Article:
Open the box of pectin powder and follow the instructions that are inside for apple or grape jelly. The recipe will give the proper amount of sugar and other ingredients needed.
Recipe from Lanier Publishing
Prickly Pear Butter
1 pound unsalted butter
2 each prickly pear cactus fruit or 1/2 cup of another fruit or berry of your choice, strawberries, or raspberries, etc.
1 bunch cilantro, chopped
1/2 cup honey
Salt, to taste
Let butter soften slightly in a mixing bowl or food processor. Peel and puree the cactus fruit; strain the juice through a fine strainer. Add the juice, cilantro, honey and salt to the mixing bowl or food processor; blend until smooth and all is incorporated.
Put into the refrigerator until it begins to stiffen. Lay out a small sheet of wax paper or plastic wrap and spread out some of the butter in a small strip. Roll up the paper or plastic like a cigar and twist the ends until it becomes a tight package. Freeze until hard and return to refrigerator to soften slightly for easy slicing.
From cooks/.com and The Phoenician
Prickly Pear Salad Dressing
1/2 cup prickly pear puree (recipe below)
1/3 cup salad oil (not olive oil)
1 teaspoon salt
1 teaspoon sugar
3 to 4 tablespoons tarragon white wine vinegar
Shake all ingredients together in a covered jar. Makes about 1 cup. This pretty pink dressing is thin like oil and vinegar dressing, but lower in calories. Good on fruit salads and tossed green salads.
Prickly Pear Puree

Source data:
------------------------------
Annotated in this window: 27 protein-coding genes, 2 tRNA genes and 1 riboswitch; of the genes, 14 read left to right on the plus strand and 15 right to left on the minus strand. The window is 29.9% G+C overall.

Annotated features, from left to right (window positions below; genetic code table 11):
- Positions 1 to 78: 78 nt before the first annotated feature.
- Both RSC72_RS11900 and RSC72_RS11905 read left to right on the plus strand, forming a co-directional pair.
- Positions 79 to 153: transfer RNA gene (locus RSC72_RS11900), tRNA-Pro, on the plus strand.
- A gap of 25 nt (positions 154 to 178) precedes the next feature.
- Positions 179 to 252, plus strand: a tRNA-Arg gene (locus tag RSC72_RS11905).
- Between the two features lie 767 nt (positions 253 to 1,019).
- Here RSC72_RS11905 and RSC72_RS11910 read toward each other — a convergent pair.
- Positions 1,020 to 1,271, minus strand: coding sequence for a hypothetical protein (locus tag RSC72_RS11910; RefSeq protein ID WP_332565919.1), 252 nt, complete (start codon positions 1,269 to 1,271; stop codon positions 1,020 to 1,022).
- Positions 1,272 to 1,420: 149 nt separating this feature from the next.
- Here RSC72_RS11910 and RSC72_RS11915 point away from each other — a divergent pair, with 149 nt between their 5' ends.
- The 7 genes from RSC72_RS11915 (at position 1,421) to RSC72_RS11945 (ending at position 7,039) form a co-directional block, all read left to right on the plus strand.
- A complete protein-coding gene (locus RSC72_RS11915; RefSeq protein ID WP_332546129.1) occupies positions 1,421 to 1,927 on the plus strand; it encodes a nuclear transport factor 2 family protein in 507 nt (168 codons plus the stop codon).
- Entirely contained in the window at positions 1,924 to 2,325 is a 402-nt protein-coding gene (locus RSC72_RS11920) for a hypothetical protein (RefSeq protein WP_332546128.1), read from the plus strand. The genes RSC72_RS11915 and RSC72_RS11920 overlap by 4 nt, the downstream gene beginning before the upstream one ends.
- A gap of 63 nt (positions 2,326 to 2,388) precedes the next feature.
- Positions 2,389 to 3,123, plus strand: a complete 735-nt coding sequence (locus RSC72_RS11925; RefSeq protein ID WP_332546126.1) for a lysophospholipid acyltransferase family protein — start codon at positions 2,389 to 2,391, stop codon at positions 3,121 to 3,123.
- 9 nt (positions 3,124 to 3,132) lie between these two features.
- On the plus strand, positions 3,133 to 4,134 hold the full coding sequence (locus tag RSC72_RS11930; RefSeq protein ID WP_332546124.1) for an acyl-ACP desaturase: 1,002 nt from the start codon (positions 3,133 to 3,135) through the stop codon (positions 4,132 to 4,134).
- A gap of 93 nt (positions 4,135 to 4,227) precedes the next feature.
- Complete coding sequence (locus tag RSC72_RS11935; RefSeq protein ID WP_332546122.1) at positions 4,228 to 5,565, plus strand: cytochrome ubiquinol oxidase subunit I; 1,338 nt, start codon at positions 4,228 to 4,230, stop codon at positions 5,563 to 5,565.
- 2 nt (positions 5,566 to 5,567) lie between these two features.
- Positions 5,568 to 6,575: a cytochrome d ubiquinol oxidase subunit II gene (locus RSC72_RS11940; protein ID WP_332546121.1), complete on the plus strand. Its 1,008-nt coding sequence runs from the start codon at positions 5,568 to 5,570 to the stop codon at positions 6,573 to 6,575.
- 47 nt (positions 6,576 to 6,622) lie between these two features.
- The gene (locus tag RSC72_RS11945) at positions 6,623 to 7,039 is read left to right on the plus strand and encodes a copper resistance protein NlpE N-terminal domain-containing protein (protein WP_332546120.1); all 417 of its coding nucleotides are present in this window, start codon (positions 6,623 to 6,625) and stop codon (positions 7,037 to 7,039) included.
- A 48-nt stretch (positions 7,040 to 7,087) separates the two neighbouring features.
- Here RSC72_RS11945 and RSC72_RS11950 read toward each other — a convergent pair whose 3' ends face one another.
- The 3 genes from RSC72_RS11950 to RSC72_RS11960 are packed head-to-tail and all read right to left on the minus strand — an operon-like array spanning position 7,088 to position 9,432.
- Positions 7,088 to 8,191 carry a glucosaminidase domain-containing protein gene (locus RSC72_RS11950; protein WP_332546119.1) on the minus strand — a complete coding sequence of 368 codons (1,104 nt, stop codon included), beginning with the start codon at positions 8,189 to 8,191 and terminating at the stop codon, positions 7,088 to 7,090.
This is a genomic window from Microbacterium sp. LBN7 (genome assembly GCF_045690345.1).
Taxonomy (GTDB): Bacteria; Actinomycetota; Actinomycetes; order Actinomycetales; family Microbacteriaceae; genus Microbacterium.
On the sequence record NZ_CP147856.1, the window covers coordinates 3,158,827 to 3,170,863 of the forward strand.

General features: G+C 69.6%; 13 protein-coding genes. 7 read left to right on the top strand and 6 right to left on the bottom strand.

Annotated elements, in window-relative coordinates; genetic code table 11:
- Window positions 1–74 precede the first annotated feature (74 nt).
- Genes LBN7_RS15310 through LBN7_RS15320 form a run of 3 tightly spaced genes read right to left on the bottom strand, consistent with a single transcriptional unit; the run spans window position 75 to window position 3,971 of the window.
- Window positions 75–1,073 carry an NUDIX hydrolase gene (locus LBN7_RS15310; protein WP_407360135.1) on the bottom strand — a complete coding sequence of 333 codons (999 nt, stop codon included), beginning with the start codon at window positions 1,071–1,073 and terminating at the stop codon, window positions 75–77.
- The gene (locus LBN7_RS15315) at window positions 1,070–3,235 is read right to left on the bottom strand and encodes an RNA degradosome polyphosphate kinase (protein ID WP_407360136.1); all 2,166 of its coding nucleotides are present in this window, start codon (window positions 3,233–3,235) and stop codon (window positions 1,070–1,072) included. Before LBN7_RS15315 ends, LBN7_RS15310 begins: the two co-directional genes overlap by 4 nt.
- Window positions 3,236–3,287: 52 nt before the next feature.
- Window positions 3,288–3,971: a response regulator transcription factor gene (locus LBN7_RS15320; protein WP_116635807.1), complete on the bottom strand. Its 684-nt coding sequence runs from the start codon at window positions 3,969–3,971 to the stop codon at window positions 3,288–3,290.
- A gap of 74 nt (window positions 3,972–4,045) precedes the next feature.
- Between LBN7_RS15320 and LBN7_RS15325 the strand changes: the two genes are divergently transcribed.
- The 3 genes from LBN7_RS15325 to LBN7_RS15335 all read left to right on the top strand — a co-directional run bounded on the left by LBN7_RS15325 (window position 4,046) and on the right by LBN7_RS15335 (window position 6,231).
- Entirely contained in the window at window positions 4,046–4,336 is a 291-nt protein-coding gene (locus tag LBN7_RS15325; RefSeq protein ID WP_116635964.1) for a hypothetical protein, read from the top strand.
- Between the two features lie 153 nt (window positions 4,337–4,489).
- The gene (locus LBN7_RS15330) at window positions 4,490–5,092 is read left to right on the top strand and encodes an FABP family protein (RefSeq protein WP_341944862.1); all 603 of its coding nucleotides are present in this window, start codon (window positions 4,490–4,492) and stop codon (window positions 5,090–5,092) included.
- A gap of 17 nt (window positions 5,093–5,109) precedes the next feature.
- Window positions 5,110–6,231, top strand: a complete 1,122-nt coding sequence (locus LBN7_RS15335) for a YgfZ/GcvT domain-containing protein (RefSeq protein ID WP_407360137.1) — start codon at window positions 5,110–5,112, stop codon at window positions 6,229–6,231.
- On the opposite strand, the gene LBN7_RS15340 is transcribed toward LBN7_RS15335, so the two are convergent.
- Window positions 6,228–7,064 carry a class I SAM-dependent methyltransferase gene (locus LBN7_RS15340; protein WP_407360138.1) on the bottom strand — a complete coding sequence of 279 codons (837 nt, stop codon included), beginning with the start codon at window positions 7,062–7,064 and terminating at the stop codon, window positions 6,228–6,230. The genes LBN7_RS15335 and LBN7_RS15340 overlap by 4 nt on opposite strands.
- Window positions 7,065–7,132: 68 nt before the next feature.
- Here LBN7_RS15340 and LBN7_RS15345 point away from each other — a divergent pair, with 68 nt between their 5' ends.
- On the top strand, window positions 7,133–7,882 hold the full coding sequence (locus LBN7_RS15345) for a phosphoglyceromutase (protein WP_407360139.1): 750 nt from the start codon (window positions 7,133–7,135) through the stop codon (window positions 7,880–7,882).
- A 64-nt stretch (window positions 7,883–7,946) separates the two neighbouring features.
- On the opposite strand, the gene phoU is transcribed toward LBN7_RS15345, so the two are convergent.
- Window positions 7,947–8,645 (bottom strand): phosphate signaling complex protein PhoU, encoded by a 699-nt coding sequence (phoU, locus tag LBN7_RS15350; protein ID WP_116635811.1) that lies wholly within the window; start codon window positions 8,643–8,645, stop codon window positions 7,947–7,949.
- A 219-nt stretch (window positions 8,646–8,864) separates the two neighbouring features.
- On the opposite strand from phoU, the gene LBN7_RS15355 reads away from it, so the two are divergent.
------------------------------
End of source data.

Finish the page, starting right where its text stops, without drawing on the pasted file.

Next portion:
Wash and peel ripe prickly pears. Cut in half with a knife and scoop out the seeds. Force the raw pulp through a medium to fine strainer. Freeze either fruit pulp or the puree. Simply pack into freezer containers and seal. Thaw before using.
From Prickly Pear Sweets and Treats (from www.desertusa.com) and Larry Ulrich
Desert Dream Delight
1 cup flour
1 stick butter
1 cup chopped pecans
Mix together and press in 9-inch-by-13-inch pan. Bake at 350 degrees until brown. Let cool and add second layer.
Mix for second layer:
8 ounces cream cheese
1 cup powdered sugar
1 cup whipped dessert topping (large carton)
Spread evenly over cooled crust.
1-1/2 cups prickly pear juice
1-1/2 cups sugar
1/2 teaspoon salt
Mix 1/2 cup corn starch and 1/2 cup water to make a smooth paste, add to boiling mixture gradually, stirring constantly. Cook until thick and remove from the heat. Combine 4 beaten eggs and 1/2 cup lemon juice. Stir into mixture. Return to heat and cook stirring constantly until it bubbles. Stir in 4 tablespoons butter. Remove from heat, cover, and cool until lukewarm. Pour over cream cheese layer. Spread evenly. Top with remaining Cool Whip.
From the Eating Wild cookbook prepared by the Otero County Chapter of the Native Plant Society of New Mexico 1999.
Prickly Pear Cookies
1/2 cup butter
3/4 cup brown sugar
1 teaspoon baking soda
3/4 cup sour cream
1/4 cup prickly pear juice
1/4 cup prickly pear fruit peeled, seeded and diced
1 teaspoon vanilla
1/4 cup maraschino cherries
1-1/3 cup flour
1/4 cup chopped pecans
Cream butter and sugar. Blend in sour cream, egg and vanilla. Mix dry ingredients and blend in sour cream mixture. Add prickly pear juice, fruit, cherries and nuts. Drop from teaspoon onto greased cookie sheet. Bake at 375 degrees for 15 minutes.
Makes 2-1/2 dozen cookies.
Nancy Weinert developed these cookies in her University of Arizona experimental foods class.